: : : : : TRI/Austin is looking for "dry coupled" ultrasonic transducers in the 1-5 MHz range that generate shear waves. Our application is a pretty tight fit, and ideally we're looking for fluid-filled wheels or similar configurations. Any and all help is appreciated; more info on the RFI is available from http://www.ntiac.com/rfi.html. Please note we're not interested in alternative NDE techniques or transducers (e.g. EMATs) at this stage.
: : : : .
: : : : : Thanks!
: : : : : Chris
: : : : .
: : : .
: : : : Are you looking for dry-coupled roller probes? By what you describe this is what I am guessing.
: : : .
: : .
: : :
: : : Yes, we're mainly interested in dry-coupled roller probes, but we haven't been able to find any yet that will support shear wave modes.
.
: The problem is that at a shear wave angle, both the thickness of the roller material and the dead air space that might be encountered at the point that the roller curves up off the surface of the part being inspected, would provide too much attenuation. However, a tractor wheel design that keeps the shear wave flat to the surface would work, provided that the rubber tracks are thin enough to transmit sound.
.


Right, that's pretty much the same conclusion we had come to for the transducers. We're hoping to find some COTS transducers, rather than (pun intended) reinvent the wheel.


    
 
 
Kelly Phelps
Consultant, IT Manager/Marketing Manager
NDT Engineering Corporation, USA, Joined Oct 2001, 6

Kelly Phelps

Consultant, IT Manager/Marketing Manager
NDT Engineering Corporation,
USA,
Joined Oct 2001
6
08:36 Nov-02-2001
Re: Dry-coupled UT transducers
: Right, that's pretty much the same conclusion we had come to for the transducers. We're hoping to find some COTS transducers, rather than (pun intended) reinvent the wheel.


It really wouldn't be hard to design since we already make several types of roller probes. The question is what you would use for the rubber track.



    
 
 
Ken Camplin
, Joined ,

Ken Camplin

,
Joined

00:39 Nov-02-2001
Re: Dry-coupled UT transducers
: : : : Hi All;
: : : .
: : : : TRI/Austin is looking for "dry coupled" ultrasonic transducers in the 1-5 MHz range that generate shear waves. Our application is a pretty tight fit, and ideally we're looking for fluid-filled wheels or similar configurations. Any and all help is appreciated; more info on the RFI is available from http://www.ntiac.com/rfi.html. Please note we're not interested in alternative NDE techniques or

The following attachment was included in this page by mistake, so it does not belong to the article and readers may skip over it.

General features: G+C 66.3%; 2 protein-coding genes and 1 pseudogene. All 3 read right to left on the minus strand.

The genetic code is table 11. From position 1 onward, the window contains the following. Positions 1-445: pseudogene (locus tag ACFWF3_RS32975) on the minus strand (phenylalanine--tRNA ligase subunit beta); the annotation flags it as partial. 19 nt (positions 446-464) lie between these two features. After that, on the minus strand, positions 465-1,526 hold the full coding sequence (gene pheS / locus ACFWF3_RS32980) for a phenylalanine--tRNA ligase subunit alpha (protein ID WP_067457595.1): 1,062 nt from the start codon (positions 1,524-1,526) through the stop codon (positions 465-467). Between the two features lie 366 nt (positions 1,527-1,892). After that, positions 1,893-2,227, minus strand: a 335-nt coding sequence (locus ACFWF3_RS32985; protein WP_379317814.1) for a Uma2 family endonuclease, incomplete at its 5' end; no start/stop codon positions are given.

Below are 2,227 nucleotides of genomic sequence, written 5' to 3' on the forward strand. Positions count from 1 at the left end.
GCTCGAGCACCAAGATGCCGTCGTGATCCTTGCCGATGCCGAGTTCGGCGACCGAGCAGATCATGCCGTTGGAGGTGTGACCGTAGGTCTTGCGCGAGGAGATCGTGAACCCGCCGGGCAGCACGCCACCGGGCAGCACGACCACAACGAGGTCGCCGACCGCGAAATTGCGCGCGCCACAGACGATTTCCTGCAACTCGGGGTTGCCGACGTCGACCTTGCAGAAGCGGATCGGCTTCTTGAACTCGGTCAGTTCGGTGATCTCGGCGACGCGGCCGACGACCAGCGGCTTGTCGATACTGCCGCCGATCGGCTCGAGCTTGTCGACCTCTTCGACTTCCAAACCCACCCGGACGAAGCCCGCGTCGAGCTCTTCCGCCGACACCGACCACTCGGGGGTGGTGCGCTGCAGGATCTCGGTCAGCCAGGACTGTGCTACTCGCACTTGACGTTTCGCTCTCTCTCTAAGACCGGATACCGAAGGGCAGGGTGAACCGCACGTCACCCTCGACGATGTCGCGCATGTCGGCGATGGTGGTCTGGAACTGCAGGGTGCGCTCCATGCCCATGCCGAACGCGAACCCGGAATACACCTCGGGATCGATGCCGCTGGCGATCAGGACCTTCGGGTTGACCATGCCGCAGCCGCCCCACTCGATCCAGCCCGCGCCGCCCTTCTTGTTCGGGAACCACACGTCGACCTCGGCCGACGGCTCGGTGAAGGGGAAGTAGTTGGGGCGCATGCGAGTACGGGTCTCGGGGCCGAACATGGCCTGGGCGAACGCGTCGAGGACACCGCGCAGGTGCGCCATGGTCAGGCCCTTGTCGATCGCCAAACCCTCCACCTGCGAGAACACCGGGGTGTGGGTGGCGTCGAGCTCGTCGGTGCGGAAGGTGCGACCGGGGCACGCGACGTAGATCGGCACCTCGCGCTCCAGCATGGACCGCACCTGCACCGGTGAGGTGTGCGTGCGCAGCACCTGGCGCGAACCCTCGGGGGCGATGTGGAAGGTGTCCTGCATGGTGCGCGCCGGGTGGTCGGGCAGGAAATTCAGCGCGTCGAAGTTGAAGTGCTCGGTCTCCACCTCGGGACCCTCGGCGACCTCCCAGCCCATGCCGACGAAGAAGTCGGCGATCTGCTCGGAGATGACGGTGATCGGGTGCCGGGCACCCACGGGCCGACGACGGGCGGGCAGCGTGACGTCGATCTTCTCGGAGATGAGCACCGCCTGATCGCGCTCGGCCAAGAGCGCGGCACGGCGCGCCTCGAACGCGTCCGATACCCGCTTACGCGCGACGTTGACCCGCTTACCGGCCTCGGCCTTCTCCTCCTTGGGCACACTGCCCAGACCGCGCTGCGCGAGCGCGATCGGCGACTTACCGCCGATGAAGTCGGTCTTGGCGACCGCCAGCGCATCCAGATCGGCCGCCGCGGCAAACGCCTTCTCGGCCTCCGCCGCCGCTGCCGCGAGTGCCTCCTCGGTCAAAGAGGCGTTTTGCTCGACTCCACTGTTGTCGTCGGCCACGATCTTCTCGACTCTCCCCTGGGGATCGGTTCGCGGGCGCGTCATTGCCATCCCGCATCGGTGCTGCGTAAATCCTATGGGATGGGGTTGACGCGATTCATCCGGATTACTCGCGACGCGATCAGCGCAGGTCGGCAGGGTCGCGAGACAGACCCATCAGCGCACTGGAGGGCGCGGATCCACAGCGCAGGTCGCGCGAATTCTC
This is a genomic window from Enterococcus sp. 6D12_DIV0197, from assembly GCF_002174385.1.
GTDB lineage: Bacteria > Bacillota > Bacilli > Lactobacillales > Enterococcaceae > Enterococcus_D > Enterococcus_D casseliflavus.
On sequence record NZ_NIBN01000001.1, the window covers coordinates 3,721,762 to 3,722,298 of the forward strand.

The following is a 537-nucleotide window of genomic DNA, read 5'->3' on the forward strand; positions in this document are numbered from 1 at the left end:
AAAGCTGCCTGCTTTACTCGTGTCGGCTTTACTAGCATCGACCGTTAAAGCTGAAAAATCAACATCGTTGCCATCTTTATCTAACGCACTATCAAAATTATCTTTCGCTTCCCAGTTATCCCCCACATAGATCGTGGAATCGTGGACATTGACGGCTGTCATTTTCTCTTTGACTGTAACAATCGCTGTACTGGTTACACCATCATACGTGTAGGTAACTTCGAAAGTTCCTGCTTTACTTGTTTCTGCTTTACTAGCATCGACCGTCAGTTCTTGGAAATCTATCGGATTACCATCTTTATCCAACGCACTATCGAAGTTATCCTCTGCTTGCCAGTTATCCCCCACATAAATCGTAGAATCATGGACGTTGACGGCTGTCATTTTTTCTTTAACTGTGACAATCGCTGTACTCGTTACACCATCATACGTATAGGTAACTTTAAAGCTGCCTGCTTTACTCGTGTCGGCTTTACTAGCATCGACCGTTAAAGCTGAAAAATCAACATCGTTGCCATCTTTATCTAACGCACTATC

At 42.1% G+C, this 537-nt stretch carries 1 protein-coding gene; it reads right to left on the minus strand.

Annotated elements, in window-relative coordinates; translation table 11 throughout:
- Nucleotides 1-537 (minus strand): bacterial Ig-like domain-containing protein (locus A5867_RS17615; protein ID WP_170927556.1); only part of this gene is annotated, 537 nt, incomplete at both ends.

transducers (e.g. EMATs) at this stage.
: : : .
: : : : Thanks!
: : : : Chris

: : : .
: : .
: : : Are you looking for dry-coupled roller probes? By what you describe this is what I am guessing.
: : .
: .
: :
: : Yes, we're mainly interested in dry-coupled roller probes, but we haven't been able to find any yet that will support shear wave modes.
: .
: Do you REALLY mean that the dry-coupled roller must support Shear mode, as in SH shear wave inspection?
: To accomplish this as a "coupling medium" you would still need a nonNewtonian viscous fluid to then couple the SH mode from the roller into the workpiece if using a piezo-element. Even with good SH shear coupling materials (like honey) you are likely to struggle to maintain a constant quality of coupling. It is hard enough to do this in a static condition let alone trying to do so on a dynamic scan.
: I would think that most shear wave applications would use SV shear so you would rely on mode conversion from compression waves and the reverse (SV to compression) just as is done when using standard plastic refracting wedges.
.
: Otherwise, if it is SH mode you require perhaps EMATs might be the only option.
.
: Ed
.
Hello Chris:

I know you orinally said you were not looking at EMATs, but I am sure you know that EMATs are particularly well suited for generating shear waves, especially SH waves. EMATs have come along way lately and have been fielded in very harsh enviroments and in automated fashion. If you would like to know more about our EMAT systems, please visit us at www.innerspec.com.


    
 
 

Product Spotlight

I&T Nardoni

NDT, RESEARCH AND DEVELOPMENT OF NEW METHODOLOGY, TRAINING CENTER I&T NARDON INSTITUTE was idiated
...
in 1988 by Giuseppe Nardoni, now president and owner of the company, based on his multi-annual and international experience in the field of NDT.
>

High Resolution Industrial CT System for Small/Medium Size Parts Inspection - YXLON FF35 CT

The YXLON FF35 CT computed tomography system is designed to achieve extremely precise inspection r
...
esults for a wide range of applications. Available in a single or dual tube configuration, it is perfect for very small to medium size parts inspection in the automotive, electronics, aviation, and material science industries.
>

SONOAIR - air-coupled Phased Array Ultrasonic Inspection System

For highly attenuating materials, the performance of the system is critical. The ultrasonic sensors,
...
the scanning area and the system settings should be flexibly adapted to the test task and the material. These high expectations are met with the new and modular testing system SONOAIR. With the world’s first air-coupled phased-array UT inspection system SONOAIR we developed a technology that works with up to 4 transmitter and receiver channels with freely configurable square wave burst transmitters as wells as low noise receiving amplifiers.
>

FMC/TFM

Next generation for Phased Array UT is here now with FMC/TFM! Have higher resolution imaging, impr
...
oved signal to noise ratio, characterize, size and analyze defects better with access to several wave mode views and save raw FMC data for higher quality analysis.  Some of the benefits are:
  • Beautiful Image! Easier to understand what you're looking at
  • Completely focused in entire image or volume
  • Much easier to define setups before inspection
  • Easier to decipher geometry echoes from real defects
  • Oriented defects (e.g. cracks) are imaged better
  • See image from different wave modes from one FMC inspection
  • FMC data can be reprocessed/analyzed without going back to the field
>

Share...
We use technical and analytics cookies to ensure that we will give you the best experience of our website - More Info
Accept
top
this is debug window